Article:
French Fried Chicken
It always amuses me to see recipe for things like French Chocolate Pancakes, French Crullers or a “French” Watermelon Cooler. I guess adding the word “French” makes things seem more appealing…unless they’re using French chocolate or French watermelon, then they have the right to call it that, and I’ll allow it. But I remember the look on his face when I was trying to explain to my French (no quotation marks needed) other half, that green beans cut on the diagonal are called “French-cut” in America – even though I can’t say that I’ve ever seen green beans cut on the diagonal in France. (Although I have seen things called “Américain,” that don’t bear any resemblance to anything I’ve ever seen in America. So it goes both ways.)
Yes, I know that fried chicken isn’t typically considered French – busted! Although you occasionally see poulet pané (breaded and deep-fried) or poulet nuggets in freezer cases or on the elementary school menus that they post outside the schools in France. However when I was in Virginia and we were discussing a local fried chicken joint, I saw a French woman’s eyes light up at the mention of those crispy pieces of poulet, and we both looked at each other with awe and amazement (and mutual admiration), and knew we had to have it. And a few days later, we found ourselves sitting at a picnic table, digging our teeth into crunchy pieces of fried chicken, with happy grins – and lots of little tidbits of crust scattering every which way – all around.
Since my publisher follows my blog, a few days after my trip to Charlottesville, a copy of Fried Chicken: Recipes for the Crispy, Crunchy, Comfort-Food Classic by Rebecca Lang arrived in my mailbox.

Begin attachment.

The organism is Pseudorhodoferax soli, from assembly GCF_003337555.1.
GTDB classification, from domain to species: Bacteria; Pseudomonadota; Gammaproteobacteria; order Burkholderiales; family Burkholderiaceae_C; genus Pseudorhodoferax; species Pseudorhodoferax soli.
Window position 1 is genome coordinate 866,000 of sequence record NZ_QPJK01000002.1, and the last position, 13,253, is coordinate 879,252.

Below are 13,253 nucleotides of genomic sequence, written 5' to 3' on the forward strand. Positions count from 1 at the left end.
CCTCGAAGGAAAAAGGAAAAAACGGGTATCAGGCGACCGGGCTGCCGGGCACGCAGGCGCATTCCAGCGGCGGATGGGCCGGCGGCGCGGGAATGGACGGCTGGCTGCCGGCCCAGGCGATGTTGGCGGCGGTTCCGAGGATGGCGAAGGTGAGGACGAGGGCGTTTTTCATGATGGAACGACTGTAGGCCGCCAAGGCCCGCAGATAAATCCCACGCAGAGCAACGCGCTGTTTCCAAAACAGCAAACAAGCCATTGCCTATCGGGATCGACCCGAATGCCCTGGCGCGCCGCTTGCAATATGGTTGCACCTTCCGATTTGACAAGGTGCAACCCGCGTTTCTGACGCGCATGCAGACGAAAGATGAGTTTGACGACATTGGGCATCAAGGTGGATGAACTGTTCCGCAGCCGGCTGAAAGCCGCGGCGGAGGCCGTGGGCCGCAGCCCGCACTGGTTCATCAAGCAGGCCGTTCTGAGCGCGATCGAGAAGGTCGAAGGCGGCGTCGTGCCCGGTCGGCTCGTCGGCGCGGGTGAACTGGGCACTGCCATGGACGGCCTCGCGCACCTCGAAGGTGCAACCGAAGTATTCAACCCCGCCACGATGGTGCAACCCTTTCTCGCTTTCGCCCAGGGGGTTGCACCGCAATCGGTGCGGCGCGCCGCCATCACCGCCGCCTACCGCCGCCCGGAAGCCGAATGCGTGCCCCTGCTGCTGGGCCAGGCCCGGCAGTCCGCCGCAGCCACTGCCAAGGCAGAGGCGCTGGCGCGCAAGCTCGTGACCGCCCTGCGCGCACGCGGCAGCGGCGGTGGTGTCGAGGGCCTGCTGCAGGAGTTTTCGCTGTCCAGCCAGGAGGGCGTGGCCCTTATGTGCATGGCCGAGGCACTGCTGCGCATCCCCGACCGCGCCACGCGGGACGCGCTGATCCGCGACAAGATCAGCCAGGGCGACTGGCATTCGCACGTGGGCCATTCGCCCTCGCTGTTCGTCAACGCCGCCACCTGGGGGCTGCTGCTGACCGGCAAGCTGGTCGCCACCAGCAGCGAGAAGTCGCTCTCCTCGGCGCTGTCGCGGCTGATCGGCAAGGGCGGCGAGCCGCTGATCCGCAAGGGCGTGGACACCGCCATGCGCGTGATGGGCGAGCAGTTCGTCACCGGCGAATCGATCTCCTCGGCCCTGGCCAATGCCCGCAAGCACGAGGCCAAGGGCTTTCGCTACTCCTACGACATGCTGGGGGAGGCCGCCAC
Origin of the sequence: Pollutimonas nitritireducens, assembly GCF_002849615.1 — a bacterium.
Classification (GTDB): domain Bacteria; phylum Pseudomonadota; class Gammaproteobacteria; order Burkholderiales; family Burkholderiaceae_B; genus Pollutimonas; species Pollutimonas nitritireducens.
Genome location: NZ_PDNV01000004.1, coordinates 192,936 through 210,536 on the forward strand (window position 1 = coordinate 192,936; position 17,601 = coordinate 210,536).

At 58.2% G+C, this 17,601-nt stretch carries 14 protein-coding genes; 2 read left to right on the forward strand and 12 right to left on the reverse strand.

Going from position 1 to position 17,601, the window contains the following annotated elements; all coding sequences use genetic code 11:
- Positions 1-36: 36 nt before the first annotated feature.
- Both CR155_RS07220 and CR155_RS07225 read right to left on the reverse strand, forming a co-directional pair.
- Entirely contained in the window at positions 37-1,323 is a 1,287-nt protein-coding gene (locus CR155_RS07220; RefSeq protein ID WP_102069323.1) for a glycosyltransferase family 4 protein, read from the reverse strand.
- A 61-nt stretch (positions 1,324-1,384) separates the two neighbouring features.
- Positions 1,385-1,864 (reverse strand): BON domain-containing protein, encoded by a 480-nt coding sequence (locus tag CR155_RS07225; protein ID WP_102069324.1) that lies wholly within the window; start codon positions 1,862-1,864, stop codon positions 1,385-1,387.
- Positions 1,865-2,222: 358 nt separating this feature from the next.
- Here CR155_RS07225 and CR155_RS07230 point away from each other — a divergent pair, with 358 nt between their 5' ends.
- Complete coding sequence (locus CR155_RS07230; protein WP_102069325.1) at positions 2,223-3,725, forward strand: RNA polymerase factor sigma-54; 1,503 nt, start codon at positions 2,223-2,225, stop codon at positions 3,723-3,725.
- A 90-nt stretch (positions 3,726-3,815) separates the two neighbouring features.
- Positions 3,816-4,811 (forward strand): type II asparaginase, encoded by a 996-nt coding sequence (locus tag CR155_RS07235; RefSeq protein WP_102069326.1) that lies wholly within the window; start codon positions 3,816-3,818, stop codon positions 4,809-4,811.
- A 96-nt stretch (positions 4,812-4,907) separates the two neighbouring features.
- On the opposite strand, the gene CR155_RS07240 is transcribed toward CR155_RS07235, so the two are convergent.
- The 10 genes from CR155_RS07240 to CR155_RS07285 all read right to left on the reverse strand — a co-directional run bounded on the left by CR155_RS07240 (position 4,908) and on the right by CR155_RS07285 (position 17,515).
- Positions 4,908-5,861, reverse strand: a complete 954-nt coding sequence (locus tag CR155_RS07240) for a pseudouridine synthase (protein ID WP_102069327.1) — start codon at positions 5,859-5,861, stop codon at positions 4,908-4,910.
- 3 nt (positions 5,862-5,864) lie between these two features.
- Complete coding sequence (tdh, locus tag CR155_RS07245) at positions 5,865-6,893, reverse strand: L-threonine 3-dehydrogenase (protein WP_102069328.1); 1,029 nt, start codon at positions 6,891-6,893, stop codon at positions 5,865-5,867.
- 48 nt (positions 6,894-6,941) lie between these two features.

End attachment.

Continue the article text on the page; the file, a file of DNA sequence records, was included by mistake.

I jokingly asked if each copy came with a clean-up person, to deal with the aftermath. But when I read through the book, each and every picture looked like something I wanted to make. And Rebecca even gave a great tip for avoiding a mess when frying up chicken, that worked like a charm.
Sure enough, when all was said and done, and my chicken was fried, I crumpled up the foil, and tossed it in the recycling bin. It was less mess than frying up a duck breast or a pan of fried potatoes as I normally do, with grease and fat flying every which way.
As you can see, her technique of covering the surrounding surfaces with foil perhaps made me look like a madman (hey, at least I wasn’t wearing any on my head…), but I got the last laugh when I walked away from the project after I was done frying, and enjoyed my platter of fried chicken without having to worry about a big clean-up after I finished.
I never thought about fried chicken as having so many variations, and Rebecca’s book, Fried Chicken, featured many of them from various countries via recipes culled from Brazil, Korea, Japan, India, and Thailand. Omitted, however, is a recipe from France.
I supposed I could have followed her recipe for Chicken Luxurious, which is fried in duck fat. Or Tangy Fried Chicken that’s slathered with Dijon mustard before frying. Or I could have sliced the fried chicken breasts on the bias, like French-cut green beans.
But I decided to cobble together my own Frenchified fried chicken and use duck fat for frying my chicken. Because people like to quarrel about these things (for whatever reason…) there’s some discussion about what’s the best fat for frying chicken. I decide I would nip the lard-versus-oil debate in the bud with grasse de canard, which keeps the tattooed bro’ cooks at bay. And besides, what gives you more than deep-frying cred than frying in duck fat?
In addition to the duck fat, I had dutifully bought a chicken that was élevé en liberté (free-range, and yes, I rendered my own duck fat, too.) Then I cut it up and soaked it overnight in lait ribot (buttermilk) and Dijon mustard, then dredged the pieces in flour and cornmeal. The fat got melted in my all-American cast iron skillet, then I set to work frying.
True, fried chicken is a bit of a project, and not everyone is going to have duck fat on hand (so you can use a oil if you prefer, such as peanut or canola – or lard), although if you live in France, duck fat is sold in most supermarkets so we have easy access to it. And now that I’ve made fried chicken French, perhaps we’ll be seeing Fried Chicken in duck fat sold by the bucket (a “French” bucket, of course…), in France now?